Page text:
There’s a battle brewing over fake meat in the great state of Missouri, where the state’s House of Representatives passed an agricultural bill on Monday that seeks to prevent companies from using the word "meat" in their marketing material to refer to plant-based products.
The casualties of such a law, as the New Food Economy notes, would primarily be companies whose flagship products are vegetarian “meat” substitutes that purportedly tastes as good as actual meat—I’m looking at you, Impossible Foods and Beyond Meat. It'll likely spare Gardenburger's and Boca Burger's sad, dry simulacrums of beef. (Sorry, Boca Burger!)
The bill, which you can read in full here, is now under consideration by the Senate, who has until May 18 to reach a decision. It seeks to bar anyone who advertises or sells meat from "misrepresenting a product as meat that is not derived from harvested production livestock or poultry."
The bill is reportedly the brainchild of House Representative Jeff Knight, a Republican representative who once worked as a livestock auctioneer and allegedly wants to protect state ranchers he worries may be collateral damage of mis-marketing products derived from products other livestock. It’s also the handiwork of the the Missouri Cattlemen’s Association, who reportedly drafted the language for the bill and has previously pushed for the legislation to "ensure the integrity of the meat supply in the state."
The matter of what to call meat substitutes has become a point of contention globally in recent months. In late April, France outright banned the word "meat" and analogous words like "steak" and "sausage" from appearing in descriptions for vegetable-based products.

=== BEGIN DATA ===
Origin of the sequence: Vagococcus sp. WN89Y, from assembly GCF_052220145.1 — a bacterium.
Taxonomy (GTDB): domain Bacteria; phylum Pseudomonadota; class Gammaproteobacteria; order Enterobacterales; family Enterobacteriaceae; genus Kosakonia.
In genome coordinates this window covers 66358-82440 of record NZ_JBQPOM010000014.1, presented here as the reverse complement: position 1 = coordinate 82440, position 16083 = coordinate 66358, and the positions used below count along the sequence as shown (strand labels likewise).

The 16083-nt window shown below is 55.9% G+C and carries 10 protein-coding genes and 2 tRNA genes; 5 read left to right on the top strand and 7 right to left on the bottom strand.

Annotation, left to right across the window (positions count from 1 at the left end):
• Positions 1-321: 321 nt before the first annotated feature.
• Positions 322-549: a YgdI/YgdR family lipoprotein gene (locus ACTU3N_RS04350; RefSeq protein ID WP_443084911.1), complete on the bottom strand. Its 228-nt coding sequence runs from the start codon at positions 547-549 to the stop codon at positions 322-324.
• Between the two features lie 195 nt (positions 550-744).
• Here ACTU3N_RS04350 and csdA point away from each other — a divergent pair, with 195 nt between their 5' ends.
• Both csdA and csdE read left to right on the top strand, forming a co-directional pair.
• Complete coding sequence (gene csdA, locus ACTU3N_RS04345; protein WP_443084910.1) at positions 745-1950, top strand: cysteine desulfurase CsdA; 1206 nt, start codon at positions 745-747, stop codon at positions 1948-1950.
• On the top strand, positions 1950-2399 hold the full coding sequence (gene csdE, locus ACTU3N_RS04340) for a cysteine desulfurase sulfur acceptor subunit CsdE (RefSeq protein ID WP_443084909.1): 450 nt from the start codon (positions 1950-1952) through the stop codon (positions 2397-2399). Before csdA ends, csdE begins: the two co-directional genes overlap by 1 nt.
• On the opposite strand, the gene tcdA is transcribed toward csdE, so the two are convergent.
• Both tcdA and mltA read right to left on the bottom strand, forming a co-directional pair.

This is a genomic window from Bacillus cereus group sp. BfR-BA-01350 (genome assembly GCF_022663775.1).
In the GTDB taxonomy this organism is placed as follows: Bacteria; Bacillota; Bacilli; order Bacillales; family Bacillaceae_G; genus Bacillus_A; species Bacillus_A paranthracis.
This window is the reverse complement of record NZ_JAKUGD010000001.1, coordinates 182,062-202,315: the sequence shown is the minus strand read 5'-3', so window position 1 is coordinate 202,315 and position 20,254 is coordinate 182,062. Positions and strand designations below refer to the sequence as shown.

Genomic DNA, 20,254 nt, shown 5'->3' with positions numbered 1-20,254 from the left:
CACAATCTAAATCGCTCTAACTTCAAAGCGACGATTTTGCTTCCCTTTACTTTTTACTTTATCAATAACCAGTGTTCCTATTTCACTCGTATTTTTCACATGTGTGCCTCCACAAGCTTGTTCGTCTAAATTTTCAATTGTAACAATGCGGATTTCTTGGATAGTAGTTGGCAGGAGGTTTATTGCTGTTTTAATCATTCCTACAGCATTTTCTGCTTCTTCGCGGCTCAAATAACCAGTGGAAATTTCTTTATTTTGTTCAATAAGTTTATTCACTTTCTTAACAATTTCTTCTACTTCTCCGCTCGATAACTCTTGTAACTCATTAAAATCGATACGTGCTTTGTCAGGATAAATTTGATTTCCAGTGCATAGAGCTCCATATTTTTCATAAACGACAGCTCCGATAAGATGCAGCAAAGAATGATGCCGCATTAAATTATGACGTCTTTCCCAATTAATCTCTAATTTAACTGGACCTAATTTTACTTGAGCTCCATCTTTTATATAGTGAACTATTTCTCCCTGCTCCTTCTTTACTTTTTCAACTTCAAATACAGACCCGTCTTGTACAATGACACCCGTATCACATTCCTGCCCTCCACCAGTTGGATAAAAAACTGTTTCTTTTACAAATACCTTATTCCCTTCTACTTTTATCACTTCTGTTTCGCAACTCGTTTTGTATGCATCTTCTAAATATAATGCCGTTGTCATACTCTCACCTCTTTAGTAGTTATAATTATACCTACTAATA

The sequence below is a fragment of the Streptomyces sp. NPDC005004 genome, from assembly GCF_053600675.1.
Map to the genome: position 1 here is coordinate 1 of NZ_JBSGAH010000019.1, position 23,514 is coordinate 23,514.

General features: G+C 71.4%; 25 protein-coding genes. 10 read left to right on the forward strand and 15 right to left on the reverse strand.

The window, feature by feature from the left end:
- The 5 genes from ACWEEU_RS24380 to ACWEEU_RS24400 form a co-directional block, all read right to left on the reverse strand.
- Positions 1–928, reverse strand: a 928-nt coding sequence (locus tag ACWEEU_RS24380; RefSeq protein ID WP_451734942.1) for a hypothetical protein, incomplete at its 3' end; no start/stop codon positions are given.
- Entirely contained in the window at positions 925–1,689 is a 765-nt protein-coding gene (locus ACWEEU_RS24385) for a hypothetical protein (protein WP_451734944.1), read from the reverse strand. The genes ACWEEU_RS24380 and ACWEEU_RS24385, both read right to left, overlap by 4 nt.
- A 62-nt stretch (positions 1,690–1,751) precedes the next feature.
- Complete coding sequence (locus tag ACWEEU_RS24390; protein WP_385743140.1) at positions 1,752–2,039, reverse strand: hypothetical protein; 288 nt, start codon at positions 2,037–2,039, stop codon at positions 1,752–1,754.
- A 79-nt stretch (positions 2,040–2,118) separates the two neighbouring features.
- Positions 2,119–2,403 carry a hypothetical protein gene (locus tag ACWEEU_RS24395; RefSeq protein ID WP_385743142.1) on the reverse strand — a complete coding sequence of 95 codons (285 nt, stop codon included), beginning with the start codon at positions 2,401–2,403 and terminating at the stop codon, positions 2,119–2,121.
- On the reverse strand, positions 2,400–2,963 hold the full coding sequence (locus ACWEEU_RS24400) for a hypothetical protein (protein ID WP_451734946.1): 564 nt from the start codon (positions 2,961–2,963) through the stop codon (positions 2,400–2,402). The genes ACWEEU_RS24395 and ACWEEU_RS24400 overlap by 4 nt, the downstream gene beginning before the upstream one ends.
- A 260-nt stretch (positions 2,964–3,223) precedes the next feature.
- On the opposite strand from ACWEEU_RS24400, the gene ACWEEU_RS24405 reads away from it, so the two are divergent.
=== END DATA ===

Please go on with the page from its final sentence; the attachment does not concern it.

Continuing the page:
It doesn't appear that affected parties will go down without a fight in Missouri. Impossible Foods has reportedly gone on the defensive and hired three Missouri lobbyists to work against the bill. As the St. Louis Post-Dispatch reported last month, the Good Food Institute, proprietor of plant-based meat alternatives, has argued that implementing such a move within Missouri would be censorious.
“A phrase like 'plant-based meat' clearly communicates that a food is plant-based and how a food is meant to be prepared and consumed,” a spokesperson for the GFI told the St. Louis Post-Dispatch.
It would also cause an administrative headache, the spokesperson added. If this law were to pass, it would mean that companies would have to adjust their marketing materials on a state-by-state level, for Missouri would be the first state where such a law could conceivably take effect.
So, where's the beef? On Missouri's legislative floor until further notice.